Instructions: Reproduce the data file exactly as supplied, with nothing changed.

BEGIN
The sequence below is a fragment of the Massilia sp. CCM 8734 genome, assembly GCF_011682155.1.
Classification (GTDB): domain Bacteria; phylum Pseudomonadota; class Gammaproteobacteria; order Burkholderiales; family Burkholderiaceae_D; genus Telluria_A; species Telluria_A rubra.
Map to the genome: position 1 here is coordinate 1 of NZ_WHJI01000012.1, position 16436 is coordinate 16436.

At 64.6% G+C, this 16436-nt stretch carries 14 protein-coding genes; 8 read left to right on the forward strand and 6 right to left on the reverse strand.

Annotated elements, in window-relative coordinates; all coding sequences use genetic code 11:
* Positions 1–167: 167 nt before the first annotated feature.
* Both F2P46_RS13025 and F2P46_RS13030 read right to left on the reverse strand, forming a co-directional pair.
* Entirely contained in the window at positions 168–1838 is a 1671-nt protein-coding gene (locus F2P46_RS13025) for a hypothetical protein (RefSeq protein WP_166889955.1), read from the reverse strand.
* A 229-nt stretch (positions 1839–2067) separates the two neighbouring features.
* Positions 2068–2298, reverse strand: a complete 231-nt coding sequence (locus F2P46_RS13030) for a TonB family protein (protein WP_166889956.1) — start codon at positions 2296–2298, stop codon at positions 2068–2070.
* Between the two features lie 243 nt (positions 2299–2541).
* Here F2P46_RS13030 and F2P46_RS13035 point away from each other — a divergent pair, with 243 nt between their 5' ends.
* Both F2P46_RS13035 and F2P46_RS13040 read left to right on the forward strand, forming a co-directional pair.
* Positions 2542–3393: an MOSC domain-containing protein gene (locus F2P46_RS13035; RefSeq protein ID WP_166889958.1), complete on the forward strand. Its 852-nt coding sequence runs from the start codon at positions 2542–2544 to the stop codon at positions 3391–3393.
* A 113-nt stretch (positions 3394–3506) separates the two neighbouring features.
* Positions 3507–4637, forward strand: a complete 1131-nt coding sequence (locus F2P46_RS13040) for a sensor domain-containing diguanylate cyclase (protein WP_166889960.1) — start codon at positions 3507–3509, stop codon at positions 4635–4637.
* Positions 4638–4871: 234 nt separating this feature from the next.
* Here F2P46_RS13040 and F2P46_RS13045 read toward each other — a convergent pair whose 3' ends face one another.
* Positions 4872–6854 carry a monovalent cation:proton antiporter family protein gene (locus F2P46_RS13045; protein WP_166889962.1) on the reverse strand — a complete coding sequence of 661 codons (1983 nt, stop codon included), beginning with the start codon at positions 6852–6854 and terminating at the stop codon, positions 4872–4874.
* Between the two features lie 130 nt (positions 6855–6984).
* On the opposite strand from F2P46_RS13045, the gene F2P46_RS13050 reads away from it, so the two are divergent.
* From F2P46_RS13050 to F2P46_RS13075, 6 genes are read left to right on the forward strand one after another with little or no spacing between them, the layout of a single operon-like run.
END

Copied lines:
The sequence below is a fragment of the Massilia sp. CCM 8734 genome, assembly GCF_011682155.1.
Classification (GTDB): domain Bacteria; phylum Pseudomonadota; class Gammaproteobacteria; order Burkholderiales; family Burkholderiaceae_D; genus Telluria_A; species Telluria_A rubra.
Map to the genome: position 1 here is coordinate 1 of NZ_WHJI01000012.1, position 16436 is coordinate 16436.

At 64.6% G+C, this 16436-nt stretch carries 14 protein-coding genes; 8 read left to right on the forward strand and 6 right to left on the reverse strand.

Annotated elements, in window-relative coordinates; all coding sequences use genetic code 11:
* Positions 1–167: 167 nt before the first annotated feature.
* Both F2P46_RS13025 and F2P46_RS13030 read right to left on the reverse strand, forming a co-directional pair.
* Entirely contained in the window at positions 168–1838 is a 1671-nt protein-coding gene (locus F2P46_RS13025) for a hypothetical protein (RefSeq protein WP_166889955.1), read from the reverse strand.
* A 229-nt stretch (positions 1839–2067) separates the two neighbouring features.
* Positions 2068–2298, reverse strand: a complete 231-nt coding sequence (locus F2P46_RS13030) for a TonB family protein (protein WP_166889956.1) — start codon at positions 2296–2298, stop codon at positions 2068–2070.
* Between the two features lie 243 nt (positions 2299–2541).
* Here F2P46_RS13030 and F2P46_RS13035 point away from each other — a divergent pair, with 243 nt between their 5' ends.
* Both F2P46_RS13035 and F2P46_RS13040 read left to right on the forward strand, forming a co-directional pair.
* Positions 2542–3393: an MOSC domain-containing protein gene (locus F2P46_RS13035; RefSeq protein ID WP_166889958.1), complete on the forward strand. Its 852-nt coding sequence runs from the start codon at positions 2542–2544 to the stop codon at positions 3391–3393.
* A 113-nt stretch (positions 3394–3506) separates the two neighbouring features.
* Positions 3507–4637, forward strand: a complete 1131-nt coding sequence (locus F2P46_RS13040) for a sensor domain-containing diguanylate cyclase (protein WP_166889960.1) — start codon at positions 3507–3509, stop codon at positions 4635–4637.
* Positions 4638–4871: 234 nt separating this feature from the next.
* Here F2P46_RS13040 and F2P46_RS13045 read toward each other — a convergent pair whose 3' ends face one another.
* Positions 4872–6854 carry a monovalent cation:proton antiporter family protein gene (locus F2P46_RS13045; protein WP_166889962.1) on the reverse strand — a complete coding sequence of 661 codons (1983 nt, stop codon included), beginning with the start codon at positions 6852–6854 and terminating at the stop codon, positions 4872–4874.
* Between the two features lie 130 nt (positions 6855–6984).
* On the opposite strand from F2P46_RS13045, the gene F2P46_RS13050 reads away from it, so the two are divergent.
* From F2P46_RS13050 to F2P46_RS13075, 6 genes are read left to right on the forward strand one after another with little or no spacing between them, the layout of a single operon-like run.